See Burgeson v. State, 267 Ga. 102, 106-107 ( 475 S.E.2d 580) (1996) (authorizing introduction of statement recorded in the back seat of police patrol car following arrest where no reasonable expectation of privacy existed); see also Quaid v. State, 132 Ga. App. 478, 490 ( 208 S.E.2d 336) (1974).
We need not, and do not, consider whether a confession made in direct response to an untrue assertion that a suspect is speaking off the record is admissible.
Finally, we conclude that Carswell's statements were not subject to suppression merely because he was not informed that his interrogation by law enforcement personnel was being recorded. As a general matter, we do not believe there can be a reasonable subjective expectation of privacy associated with a suspect's statements made during an interrogation session held in a police station. In this case, excepting the one brief segment of the first interrogation where the investigator stated that they were speaking off the record, nothing associated with Carswell's interrogation did anything to foster a reasonable expectation that his conversation with law enforcement personnel was private in any regard.
See Burgeson, supra
3. It was not error to admit the State's photographic exhibit of the victim posing with his wife. The photograph was admitted for a proper purpose, as it was referred to by two State's witnesses when identifying the victim.
4. Carswell claims that the trial court erred by admitting photographs of the crime scene that were likely to inflame the juror's passions. After Carswell objected to the State's initial proffer of these photographs, counsel conferred together as to which of the photos were objectionable. Seven of the photos originally tendered were withdrawn, and the remaining photos were submitted. Defense counsel then stated on the record that there was no objection to the photos' admission. Thus, this enumeration was waived.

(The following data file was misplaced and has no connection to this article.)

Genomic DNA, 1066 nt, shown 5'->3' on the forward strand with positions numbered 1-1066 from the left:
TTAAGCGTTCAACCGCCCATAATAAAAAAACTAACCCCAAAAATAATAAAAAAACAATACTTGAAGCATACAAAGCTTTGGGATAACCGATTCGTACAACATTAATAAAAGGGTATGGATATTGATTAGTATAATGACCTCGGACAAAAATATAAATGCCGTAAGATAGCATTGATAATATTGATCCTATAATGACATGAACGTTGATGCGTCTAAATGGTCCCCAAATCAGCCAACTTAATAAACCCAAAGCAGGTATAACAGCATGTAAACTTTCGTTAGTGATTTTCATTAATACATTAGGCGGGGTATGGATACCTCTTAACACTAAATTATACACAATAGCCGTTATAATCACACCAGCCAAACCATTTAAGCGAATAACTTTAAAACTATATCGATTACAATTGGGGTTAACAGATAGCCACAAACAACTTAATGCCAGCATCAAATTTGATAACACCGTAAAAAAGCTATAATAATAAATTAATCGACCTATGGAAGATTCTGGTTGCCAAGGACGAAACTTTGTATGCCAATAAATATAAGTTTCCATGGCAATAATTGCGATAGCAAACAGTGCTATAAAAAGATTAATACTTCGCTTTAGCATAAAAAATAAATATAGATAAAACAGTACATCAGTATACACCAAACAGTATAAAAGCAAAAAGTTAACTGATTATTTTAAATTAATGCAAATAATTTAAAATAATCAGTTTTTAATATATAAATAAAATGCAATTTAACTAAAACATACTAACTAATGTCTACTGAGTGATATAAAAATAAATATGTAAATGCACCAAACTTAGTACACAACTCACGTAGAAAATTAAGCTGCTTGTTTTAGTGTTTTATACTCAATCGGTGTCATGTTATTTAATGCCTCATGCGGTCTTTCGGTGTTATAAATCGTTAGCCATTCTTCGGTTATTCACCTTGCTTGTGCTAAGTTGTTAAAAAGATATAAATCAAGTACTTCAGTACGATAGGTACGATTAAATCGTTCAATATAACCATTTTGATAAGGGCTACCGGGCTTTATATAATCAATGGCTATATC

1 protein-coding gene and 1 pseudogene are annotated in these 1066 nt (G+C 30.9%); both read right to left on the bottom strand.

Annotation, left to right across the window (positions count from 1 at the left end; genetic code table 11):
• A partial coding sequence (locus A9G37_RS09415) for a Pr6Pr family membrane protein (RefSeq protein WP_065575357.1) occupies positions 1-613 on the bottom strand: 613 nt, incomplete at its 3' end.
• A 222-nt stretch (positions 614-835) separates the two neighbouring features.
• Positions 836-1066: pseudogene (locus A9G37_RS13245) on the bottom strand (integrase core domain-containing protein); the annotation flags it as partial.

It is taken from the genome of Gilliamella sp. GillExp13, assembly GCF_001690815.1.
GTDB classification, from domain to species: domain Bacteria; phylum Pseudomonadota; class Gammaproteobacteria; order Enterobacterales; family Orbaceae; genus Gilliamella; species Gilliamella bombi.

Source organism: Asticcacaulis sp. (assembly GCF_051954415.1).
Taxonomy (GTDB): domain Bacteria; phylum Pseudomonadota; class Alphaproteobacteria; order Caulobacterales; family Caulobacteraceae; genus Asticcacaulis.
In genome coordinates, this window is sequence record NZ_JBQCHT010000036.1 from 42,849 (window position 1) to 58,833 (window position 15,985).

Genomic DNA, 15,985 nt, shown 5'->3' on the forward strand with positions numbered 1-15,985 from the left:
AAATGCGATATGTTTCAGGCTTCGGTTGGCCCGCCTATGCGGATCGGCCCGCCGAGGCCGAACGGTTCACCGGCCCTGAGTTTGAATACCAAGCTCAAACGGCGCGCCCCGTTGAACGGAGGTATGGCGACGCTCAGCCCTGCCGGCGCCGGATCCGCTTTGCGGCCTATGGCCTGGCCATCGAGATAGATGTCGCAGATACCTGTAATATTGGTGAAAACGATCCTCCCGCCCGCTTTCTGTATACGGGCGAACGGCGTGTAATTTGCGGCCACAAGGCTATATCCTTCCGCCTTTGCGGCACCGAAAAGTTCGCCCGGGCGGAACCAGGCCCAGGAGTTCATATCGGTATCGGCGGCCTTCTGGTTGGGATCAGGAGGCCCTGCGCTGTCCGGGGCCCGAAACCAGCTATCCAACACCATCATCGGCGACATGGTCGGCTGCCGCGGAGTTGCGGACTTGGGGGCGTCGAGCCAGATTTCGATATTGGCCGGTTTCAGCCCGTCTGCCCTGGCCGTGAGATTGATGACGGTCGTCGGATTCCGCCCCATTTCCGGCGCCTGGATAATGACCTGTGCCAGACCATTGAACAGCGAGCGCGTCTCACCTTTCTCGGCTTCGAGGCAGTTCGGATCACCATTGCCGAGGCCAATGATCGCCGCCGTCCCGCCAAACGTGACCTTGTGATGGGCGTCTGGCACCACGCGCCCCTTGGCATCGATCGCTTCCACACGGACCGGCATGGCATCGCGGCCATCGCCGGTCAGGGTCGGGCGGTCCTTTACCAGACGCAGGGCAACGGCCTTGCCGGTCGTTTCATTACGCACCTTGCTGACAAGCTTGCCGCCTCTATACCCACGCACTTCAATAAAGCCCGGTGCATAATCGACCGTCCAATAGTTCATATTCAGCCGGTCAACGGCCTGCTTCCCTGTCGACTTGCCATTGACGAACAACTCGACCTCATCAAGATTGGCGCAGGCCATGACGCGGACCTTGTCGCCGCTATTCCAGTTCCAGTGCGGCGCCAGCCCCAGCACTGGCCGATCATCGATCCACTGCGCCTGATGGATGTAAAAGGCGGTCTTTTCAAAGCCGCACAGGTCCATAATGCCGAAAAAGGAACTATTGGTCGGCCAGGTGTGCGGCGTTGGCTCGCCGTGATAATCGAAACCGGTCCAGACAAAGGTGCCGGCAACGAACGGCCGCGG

5. Carswell claims that the trial court abused its discretion when it prevented him from thoroughly cross-examining the chief investigator. During presentation of the State's case-in-chief, the jury viewed Carswell's second and third videotaped statements in conjunction with the chief investigator's testimony that Carswell's confessions were voluntary. During Carswell's cross-examination of the investigator, the trial court refused to allow Carswell to play the videotape of his first statement, in which he denied committing the murder. However, Carswell was allowed to play the first videotaped interview, and he called the chief investigator to testify, during the presentation of his defense.
Our case law allows a criminal defendant to attempt to impeach a State's witness by playing a tape-recorded statement touching upon that witness's testimony. See Kinnebrew v. State, 267 Ga. 400, 403 ( 480 S.E.2d 1) (1996).
"Cross-examination of a witness is a matter of right," guaranteed under the Sixth Amendment to the United States Constitution. Among the permissible purposes of cross-examination is the attempt to bring out facts that might show that a witness's testimony is either unbelievable, biased, or partial to one party. As a general matter, the scope of substantive, meaningful cross-examination lies within the discretion of the trial court. However, the potential bias or partiality of a witness may always be explored on cross-examination, as may matters that touch upon the witness's own testimony, and the right to a thorough and sifting cross examination on these subjects should not be abridged.